Going through some files last night I rediscovered some screenshots of newspaper advertisements from Alberta’s 1967 election. I posted them on Twitter and Instragam earlier today, but as fast as those social networks flow the images will be lost in the feed before long, so I thought I would share them here as well.
But first, a little bit of background on the significance of the May 23, 1967 general election in Alberta:
- It was the seventh and final election in which Premier Ernest Manning led the Social Credit Party, which had formed government since 1935. Social Credit MLAs were elected in 55 of 63 districts but this election marked the first time since 1955 that the party earned less than half of the popular vote. It would be the last time Albertans elected the Social Credit Party to form a government.
- It was the first election that Peter Lougheed led the Progressive Conservatives. The party formed official opposition with six MLAs, including future premier Don Getty and former PC Member of Parliament Hugh Horner, who acted as Lougheed’s rural lieutenant. The party had been shut out of the Legislature in the 1963 election.
- It was the last time until 1986 that the Liberal Party elected MLAs, three, to the Legislature. Party leader Michael Maccagno was re-elected in Lac La Biche, a district he had represented since 1955. Also standing as Liberal candidates were well-known Calgary Liberal Daryl Raymaker, who ran in Calgary-Queens Park, and J. Bernard Feehan, father of current Edmonton-Rutherford NDP MLA Richard Feehan, who ran in Edmonton-West
- The first New Democratic Party MLA elected to the Legislature in Alberta, Garth Turcott, was defeated. He became an MLA after winning a by-election in Pincher Creek-Crowsnest in 1966. Party leader Neil Reimer succeeded in increasing the party’s vote to 15 per cent, an increase of 6 per cent from the previous election, but the party failed to elect any MLAs.
- Future NDP leader Grant Notley was defeated in Edmonton-Norwood. Alderman Ivor Dent was unsuccessful as the NDP candidate in Edmonton-North East but would be elected mayor in the 1968 election.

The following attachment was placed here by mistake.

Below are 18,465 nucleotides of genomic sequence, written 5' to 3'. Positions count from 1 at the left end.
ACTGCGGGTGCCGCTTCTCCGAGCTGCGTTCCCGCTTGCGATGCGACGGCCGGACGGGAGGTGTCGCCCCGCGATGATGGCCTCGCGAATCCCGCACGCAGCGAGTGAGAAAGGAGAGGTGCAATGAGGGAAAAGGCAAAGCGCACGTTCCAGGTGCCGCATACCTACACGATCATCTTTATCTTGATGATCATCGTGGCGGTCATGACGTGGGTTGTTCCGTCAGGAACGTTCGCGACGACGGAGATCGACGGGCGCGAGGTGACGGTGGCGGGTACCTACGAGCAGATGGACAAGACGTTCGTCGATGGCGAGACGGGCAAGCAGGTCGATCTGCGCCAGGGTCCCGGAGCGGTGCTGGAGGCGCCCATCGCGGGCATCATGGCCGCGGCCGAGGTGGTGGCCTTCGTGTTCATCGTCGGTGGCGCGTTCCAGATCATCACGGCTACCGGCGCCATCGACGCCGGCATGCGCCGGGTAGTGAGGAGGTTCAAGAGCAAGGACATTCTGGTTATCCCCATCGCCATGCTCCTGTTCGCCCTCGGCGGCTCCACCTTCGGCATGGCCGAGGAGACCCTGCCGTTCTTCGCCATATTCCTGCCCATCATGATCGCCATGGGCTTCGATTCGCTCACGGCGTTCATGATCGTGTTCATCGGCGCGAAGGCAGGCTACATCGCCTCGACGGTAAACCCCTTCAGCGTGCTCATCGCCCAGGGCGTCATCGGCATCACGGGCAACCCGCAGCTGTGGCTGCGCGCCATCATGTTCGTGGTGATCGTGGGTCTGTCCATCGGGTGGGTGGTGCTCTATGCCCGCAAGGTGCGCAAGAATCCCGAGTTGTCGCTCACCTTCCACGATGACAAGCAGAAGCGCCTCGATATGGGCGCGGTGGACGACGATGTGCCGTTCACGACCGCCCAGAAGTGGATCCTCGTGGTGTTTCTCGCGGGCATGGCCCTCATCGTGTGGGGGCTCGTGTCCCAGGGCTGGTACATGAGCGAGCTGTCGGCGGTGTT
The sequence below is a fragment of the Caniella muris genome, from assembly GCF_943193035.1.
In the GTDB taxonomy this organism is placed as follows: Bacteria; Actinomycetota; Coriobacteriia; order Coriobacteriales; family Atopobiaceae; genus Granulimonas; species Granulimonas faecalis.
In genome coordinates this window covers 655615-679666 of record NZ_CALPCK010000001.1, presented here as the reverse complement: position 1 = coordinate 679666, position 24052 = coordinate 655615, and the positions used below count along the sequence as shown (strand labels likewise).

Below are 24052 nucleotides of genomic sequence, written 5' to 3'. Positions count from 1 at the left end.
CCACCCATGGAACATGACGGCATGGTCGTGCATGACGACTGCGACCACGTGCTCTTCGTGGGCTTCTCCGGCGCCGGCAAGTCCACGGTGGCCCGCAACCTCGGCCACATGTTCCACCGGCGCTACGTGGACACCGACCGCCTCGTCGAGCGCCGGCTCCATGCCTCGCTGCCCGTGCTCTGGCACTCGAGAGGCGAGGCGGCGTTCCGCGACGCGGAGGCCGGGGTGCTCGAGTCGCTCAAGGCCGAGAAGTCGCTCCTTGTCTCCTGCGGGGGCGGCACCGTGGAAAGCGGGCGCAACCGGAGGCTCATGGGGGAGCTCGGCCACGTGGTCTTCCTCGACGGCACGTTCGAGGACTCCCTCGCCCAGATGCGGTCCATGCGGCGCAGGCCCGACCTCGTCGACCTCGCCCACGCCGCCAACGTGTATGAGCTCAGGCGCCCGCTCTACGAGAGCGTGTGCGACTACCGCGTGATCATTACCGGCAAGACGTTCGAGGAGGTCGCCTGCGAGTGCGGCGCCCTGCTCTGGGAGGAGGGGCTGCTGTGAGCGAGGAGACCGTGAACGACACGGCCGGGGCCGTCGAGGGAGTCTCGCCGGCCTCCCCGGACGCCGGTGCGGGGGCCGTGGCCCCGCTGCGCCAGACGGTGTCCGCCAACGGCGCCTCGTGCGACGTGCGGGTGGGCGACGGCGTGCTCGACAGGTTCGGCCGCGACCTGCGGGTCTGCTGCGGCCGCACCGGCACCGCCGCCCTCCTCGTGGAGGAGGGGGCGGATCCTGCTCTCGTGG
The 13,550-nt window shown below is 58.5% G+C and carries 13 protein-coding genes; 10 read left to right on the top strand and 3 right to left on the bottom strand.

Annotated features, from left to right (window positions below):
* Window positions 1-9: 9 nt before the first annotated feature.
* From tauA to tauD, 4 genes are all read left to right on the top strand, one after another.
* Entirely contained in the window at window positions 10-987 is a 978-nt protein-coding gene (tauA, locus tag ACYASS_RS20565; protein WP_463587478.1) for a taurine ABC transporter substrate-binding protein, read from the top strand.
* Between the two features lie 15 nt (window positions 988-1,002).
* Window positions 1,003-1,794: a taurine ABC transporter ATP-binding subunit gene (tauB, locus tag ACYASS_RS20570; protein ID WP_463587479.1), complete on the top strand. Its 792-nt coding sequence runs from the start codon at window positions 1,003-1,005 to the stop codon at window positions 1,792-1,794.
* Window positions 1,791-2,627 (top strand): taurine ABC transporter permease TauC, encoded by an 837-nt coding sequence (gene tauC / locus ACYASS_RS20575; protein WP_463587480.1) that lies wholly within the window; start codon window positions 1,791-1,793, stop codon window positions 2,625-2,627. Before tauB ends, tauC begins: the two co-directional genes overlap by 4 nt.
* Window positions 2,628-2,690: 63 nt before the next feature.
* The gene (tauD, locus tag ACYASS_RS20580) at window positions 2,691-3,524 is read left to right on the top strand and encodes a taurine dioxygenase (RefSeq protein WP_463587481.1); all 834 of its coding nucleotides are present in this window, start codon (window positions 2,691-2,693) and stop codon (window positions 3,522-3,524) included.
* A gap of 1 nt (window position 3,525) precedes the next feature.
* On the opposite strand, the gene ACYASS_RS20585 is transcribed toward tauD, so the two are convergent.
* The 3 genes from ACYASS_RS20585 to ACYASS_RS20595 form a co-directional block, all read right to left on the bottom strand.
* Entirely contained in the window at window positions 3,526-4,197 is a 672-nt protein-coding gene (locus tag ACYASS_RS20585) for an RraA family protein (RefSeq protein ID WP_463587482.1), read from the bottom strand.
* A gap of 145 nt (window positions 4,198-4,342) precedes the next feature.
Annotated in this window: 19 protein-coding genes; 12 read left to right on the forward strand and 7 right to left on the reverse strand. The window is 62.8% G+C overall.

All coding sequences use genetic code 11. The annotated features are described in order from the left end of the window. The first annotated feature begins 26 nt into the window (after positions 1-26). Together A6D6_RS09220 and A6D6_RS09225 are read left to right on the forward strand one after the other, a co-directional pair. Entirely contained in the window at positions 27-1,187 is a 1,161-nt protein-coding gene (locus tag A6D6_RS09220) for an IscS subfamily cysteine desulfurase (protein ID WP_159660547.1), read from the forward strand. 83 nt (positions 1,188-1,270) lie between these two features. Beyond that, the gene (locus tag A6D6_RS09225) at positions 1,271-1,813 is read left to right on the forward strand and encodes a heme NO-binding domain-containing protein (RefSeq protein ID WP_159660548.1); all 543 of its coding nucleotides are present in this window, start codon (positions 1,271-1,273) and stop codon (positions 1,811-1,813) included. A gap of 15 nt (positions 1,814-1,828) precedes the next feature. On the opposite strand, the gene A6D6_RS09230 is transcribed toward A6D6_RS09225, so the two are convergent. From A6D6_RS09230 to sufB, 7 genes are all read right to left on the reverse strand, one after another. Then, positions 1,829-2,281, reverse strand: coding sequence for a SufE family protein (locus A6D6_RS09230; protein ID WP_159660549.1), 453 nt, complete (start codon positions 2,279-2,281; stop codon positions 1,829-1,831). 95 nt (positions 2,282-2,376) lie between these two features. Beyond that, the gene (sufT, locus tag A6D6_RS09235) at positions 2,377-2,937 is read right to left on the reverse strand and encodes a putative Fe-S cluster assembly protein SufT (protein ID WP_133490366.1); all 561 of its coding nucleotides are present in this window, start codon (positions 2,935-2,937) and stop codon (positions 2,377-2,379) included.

- Defeated PC Party candidates in this election included future Prime Minister Joe Clark, who lost by 461 votes to Social Credit MLA Art Dixon in Calgary-South (Dixon would go on to defeat PC candidate and future Lieutenant Governor Norman Kwong in 1971).
- This election marked the last time an Independent candidate was elected in a general election. Independent Clarence Copithorne defeated Coalition MLA Frank Gainer in Banff-Cochrane.
- As far as my research could find, this was the first election that included an in-person leaders debate. Manning, Lougheed, Reimer and Maccagno gathered at a debate sponsored by the City Centre Church Council and held in downtown Edmonton. The leaders fielded questions from the audience in the packed church. This was the last time party leaders would meet for a debate until the 1993 election.
- This was the last provincial election where the voting age was 21 years old and the first which allowed voting by Indigenous people with Treaty Status.
All of these ads were found in the Calgary Herald. If you liked these, check out some of the ads from Alberta’s 1971 general election.
2 replies on “Vintage campaign ads from the 1967 Alberta Election”
Looks like we have been cleaning up the oil spill in northen alberta for quite a long time.
One of the things I found most interesting is the language in Mr Manning’s “ad” — which is more like a long op-ed — regarding the role of the opposition. One of the things Canada, & by extension Alberta, inherited from the British, is the notion that one can oppose the policies & governance of the Government of the day while remaining loyal to the Sovereign; hence the term “Her (or His) Majesty’s Loyal Opposition”. From a political science perspective, it can be argued that the Sovereign — in whose name the Government governs — is best served if the advice s/he receives from the Government is tempered by being challenged in the legislature by the Opposition. But Manning expresses open contempt for this concept, and appears to believe in a monolithic, one-note approach to governing.
I wonder how much of that attitude is shared more widely in Alberta, and would explain the province’s long history of lopsided electoral victories and long periods of uninterrupted one-party rule — with 2015-19 the sole outlier … ?